However, the individual outlooks for these nine stock-split stocks differs greatly in 2024 (and beyond). Whereas one stock-split stock is historically inexpensive and primed for additional upside, another highflier appears to be headed for a breakdown.
The stock-split stock to buy hand over fist in 2024: Alphabet
Though all nine of these prominent companies have run circles around the benchmark S&P 500 over the long run, it’s Alphabet that stands out as the stock-split stock to buy hand over fist in the new year. Alphabet is the parent company of popular internet search engine Google and streaming platform YouTube.
The biggest “problem” (if you want to call it that) for Alphabet is that it’s cyclical. Approximately 78% of the company’s third-quarter revenue is derived from advertising. When the slightest hint of trouble is detected by businesses, it’s not uncommon for them to quickly pare back their ad spending. This leaves Alphabet susceptible to weakness during recessions. A couple of money-based metrics and predictive tools suggest an economic downturn is in the cards for 2024.
However, this is a two-sided coin that’s far from proportionate. Though it’s true that recessions are a perfectly normal and inevitable part of the economic cycle, only three of the 12 recessions since the end of World War II have lasted at least 12 months. Further, not a single one has surpassed 18 months.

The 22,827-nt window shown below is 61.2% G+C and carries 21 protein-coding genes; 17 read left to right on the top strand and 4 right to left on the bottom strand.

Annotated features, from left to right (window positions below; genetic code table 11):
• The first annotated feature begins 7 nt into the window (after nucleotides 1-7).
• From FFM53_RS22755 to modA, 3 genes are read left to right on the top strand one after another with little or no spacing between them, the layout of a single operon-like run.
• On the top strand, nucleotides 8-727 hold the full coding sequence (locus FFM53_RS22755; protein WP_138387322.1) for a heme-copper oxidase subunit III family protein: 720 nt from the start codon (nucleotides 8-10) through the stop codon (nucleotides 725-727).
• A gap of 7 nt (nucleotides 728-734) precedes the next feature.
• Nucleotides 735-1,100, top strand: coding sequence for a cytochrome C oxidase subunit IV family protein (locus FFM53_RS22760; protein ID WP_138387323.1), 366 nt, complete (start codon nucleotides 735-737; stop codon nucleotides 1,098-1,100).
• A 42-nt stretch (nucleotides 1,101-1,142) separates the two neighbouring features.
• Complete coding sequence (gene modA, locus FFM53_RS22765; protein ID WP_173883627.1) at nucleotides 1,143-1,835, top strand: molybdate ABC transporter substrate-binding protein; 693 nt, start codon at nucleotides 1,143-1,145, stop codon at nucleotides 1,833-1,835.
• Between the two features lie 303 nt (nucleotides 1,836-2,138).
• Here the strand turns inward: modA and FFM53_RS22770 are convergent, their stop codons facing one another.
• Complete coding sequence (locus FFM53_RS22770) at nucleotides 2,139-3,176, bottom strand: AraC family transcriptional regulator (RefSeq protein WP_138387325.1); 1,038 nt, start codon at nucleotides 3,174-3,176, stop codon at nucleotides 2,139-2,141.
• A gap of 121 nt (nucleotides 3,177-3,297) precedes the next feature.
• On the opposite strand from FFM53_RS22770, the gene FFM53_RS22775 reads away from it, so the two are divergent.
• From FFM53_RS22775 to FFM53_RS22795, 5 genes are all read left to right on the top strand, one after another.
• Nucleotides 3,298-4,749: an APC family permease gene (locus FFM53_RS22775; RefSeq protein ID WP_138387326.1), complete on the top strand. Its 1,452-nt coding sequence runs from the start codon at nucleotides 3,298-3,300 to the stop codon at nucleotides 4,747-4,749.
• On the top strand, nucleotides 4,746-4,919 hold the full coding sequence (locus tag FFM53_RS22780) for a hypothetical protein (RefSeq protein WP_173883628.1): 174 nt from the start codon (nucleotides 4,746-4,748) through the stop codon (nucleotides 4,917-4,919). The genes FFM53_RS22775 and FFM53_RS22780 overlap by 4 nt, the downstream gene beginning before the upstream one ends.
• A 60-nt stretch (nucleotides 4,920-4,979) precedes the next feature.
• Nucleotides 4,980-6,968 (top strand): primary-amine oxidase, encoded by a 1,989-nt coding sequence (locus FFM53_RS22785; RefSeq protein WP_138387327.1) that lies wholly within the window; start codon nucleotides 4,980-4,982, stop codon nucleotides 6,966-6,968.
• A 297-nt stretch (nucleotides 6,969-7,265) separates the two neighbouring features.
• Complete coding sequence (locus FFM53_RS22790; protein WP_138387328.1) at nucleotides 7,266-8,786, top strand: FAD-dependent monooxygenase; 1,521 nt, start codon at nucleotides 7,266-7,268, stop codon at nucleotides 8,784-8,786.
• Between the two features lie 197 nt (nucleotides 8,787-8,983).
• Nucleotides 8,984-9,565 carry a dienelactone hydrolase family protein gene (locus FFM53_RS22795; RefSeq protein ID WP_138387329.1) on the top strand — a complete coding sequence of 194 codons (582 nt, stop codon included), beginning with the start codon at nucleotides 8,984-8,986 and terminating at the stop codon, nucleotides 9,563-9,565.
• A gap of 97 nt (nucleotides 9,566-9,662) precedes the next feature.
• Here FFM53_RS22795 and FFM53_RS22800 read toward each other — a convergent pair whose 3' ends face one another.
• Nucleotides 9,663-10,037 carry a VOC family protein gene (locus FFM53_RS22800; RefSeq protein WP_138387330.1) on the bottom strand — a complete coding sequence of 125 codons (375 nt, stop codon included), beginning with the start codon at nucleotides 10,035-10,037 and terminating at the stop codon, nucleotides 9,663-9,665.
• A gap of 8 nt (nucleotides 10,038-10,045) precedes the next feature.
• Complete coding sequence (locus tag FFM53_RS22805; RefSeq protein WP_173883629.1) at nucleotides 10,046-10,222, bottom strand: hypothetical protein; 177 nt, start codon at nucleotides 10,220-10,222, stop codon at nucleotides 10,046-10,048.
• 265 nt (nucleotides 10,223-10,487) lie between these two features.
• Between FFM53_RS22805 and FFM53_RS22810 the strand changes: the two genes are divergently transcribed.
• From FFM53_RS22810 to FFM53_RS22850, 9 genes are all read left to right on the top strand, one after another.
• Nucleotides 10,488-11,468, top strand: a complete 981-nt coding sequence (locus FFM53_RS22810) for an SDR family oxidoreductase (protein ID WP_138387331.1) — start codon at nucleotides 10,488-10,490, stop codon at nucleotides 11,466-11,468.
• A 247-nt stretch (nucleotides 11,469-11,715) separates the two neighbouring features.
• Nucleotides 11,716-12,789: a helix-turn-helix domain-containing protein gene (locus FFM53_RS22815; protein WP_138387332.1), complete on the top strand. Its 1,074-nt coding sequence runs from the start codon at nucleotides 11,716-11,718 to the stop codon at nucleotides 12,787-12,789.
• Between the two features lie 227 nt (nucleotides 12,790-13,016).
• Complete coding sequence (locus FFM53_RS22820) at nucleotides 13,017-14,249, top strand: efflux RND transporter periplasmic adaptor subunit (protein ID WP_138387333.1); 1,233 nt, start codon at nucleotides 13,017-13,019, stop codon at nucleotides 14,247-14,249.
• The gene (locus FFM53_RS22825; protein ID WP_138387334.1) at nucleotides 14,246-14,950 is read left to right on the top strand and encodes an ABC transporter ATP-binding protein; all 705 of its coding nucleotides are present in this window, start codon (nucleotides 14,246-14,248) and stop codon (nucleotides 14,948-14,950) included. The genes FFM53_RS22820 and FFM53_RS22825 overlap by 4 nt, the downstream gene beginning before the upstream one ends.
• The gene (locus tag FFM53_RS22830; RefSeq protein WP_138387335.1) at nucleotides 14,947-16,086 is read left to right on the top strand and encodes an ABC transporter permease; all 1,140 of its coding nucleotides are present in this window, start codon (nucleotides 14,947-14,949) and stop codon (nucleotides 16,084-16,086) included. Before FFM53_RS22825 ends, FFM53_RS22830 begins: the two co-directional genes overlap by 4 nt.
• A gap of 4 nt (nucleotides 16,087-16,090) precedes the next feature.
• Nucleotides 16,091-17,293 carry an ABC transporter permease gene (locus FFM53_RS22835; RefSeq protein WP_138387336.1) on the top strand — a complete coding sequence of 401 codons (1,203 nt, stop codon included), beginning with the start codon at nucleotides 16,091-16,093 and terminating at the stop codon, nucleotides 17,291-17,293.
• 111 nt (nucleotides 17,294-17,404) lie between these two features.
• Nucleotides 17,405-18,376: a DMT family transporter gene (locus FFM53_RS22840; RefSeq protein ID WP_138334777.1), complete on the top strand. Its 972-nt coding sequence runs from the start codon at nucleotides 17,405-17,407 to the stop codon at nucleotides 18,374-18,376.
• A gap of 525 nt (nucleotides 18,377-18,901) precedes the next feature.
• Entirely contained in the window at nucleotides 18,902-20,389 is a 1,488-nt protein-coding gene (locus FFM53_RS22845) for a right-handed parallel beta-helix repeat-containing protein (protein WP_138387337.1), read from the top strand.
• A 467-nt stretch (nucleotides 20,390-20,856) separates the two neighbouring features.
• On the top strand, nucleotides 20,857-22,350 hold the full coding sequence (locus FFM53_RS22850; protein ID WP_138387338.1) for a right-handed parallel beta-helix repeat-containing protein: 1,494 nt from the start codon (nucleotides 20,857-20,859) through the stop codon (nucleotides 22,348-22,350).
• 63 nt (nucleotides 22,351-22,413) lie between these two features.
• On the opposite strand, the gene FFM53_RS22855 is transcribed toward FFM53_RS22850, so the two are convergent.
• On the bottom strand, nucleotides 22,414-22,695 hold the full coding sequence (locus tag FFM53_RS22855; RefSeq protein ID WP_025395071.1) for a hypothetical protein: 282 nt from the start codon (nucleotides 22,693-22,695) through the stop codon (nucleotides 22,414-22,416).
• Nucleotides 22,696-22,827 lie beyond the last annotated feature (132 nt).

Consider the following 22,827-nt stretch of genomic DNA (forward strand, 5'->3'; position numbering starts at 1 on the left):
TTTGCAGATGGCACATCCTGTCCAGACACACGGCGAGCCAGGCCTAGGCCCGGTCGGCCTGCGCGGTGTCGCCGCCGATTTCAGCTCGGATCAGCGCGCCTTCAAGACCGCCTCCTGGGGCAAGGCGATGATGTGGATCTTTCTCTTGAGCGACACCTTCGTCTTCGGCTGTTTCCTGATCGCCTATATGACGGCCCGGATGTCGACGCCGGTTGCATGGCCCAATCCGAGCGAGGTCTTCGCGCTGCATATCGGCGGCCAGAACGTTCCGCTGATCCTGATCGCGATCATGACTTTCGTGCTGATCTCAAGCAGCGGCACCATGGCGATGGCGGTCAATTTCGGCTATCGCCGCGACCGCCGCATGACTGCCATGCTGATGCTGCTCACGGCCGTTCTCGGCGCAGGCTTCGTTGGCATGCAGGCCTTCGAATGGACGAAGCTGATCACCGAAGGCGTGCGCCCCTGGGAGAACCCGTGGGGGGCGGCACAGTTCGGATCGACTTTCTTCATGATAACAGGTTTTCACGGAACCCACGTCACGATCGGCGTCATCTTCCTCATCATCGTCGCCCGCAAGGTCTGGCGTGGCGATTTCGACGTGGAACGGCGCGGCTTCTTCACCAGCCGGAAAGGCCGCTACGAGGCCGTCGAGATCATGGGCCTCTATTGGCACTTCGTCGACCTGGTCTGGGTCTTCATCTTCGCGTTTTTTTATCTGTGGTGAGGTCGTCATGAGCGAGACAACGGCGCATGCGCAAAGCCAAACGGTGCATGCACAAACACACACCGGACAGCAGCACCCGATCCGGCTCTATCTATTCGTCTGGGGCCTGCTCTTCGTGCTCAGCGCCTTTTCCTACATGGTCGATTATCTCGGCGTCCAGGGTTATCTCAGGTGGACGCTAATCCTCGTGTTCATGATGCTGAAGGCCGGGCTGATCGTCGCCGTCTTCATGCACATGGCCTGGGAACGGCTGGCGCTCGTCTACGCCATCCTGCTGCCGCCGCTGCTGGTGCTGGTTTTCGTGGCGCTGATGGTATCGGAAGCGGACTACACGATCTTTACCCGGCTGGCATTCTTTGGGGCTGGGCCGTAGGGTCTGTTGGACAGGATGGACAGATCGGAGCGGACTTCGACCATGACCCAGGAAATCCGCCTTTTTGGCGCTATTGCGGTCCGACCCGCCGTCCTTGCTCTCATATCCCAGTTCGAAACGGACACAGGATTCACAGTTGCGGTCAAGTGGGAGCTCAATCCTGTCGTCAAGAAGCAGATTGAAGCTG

By comparison, most economic expansions endure multiple years, with two periods of post-World-War-II growth lasting more than a decade. In short, ad-driven businesses are well positioned to succeed as the U.S. economy expands.
Alphabet’s clearest competitive advantage has long been its search engine, Google. In November, Google totaled 91.54% of worldwide search share, according to data from GlobalStats. You’d have to go back to March 2015 to find the last month Google hasn’t accounted for at least 90% of global internet search share. Being the undisputed go-to for advertisers wanting to reach users has afforded the company exceptional ad-pricing power in virtually any economic climate. This moat isn’t going away in 2024.